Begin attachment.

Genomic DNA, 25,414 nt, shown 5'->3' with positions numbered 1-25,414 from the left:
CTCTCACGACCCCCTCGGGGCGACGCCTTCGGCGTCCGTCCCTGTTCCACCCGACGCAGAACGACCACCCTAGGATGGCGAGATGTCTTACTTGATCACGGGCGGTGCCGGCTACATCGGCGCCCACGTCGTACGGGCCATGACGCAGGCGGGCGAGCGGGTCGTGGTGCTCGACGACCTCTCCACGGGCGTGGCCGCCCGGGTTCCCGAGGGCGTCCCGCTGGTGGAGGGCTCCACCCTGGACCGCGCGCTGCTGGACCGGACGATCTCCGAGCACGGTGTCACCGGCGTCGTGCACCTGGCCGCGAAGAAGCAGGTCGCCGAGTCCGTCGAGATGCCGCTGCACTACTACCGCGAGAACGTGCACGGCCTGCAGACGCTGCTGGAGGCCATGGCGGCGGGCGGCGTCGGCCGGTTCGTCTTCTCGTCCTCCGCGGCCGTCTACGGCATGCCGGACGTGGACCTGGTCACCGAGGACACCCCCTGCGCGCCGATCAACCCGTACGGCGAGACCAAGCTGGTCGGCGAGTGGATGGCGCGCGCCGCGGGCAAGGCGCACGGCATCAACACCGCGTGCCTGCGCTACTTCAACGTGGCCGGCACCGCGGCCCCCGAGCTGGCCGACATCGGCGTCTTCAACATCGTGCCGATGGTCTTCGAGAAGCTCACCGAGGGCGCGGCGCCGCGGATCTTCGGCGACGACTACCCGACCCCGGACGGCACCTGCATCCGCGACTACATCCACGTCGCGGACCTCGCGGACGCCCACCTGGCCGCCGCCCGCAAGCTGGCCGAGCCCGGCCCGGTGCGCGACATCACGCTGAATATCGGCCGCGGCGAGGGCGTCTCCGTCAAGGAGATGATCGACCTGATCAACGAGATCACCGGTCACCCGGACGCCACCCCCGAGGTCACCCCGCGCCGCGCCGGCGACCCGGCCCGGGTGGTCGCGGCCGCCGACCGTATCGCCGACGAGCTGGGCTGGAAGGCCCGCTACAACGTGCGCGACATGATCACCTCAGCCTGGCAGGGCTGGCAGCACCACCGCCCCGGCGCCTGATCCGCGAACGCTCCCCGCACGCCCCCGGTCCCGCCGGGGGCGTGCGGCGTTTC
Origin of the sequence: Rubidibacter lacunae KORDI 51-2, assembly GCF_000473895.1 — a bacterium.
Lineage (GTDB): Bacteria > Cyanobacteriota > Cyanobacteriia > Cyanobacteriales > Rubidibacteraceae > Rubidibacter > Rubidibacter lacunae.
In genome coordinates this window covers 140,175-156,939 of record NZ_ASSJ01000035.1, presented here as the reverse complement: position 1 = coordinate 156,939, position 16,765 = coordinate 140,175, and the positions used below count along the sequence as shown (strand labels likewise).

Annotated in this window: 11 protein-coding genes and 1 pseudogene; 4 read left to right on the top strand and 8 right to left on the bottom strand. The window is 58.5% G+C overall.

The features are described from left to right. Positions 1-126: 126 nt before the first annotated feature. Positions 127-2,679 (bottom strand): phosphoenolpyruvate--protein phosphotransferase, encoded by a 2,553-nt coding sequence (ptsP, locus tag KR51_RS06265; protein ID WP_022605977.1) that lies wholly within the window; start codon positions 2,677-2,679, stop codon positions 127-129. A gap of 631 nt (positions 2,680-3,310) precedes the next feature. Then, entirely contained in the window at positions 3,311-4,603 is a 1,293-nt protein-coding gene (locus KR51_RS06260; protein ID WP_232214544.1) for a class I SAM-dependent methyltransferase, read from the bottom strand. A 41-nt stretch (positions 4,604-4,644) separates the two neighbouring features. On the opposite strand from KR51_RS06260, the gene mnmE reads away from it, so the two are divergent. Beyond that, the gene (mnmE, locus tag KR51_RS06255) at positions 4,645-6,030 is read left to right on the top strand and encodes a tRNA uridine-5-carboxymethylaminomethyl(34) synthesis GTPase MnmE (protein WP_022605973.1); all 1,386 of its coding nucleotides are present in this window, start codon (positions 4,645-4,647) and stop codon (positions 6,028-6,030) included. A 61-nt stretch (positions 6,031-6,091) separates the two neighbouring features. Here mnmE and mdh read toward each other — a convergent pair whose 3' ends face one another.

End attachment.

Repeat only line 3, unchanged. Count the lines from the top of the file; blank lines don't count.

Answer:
Origin of the sequence: Rubidibacter lacunae KORDI 51-2, assembly GCF_000473895.1 — a bacterium.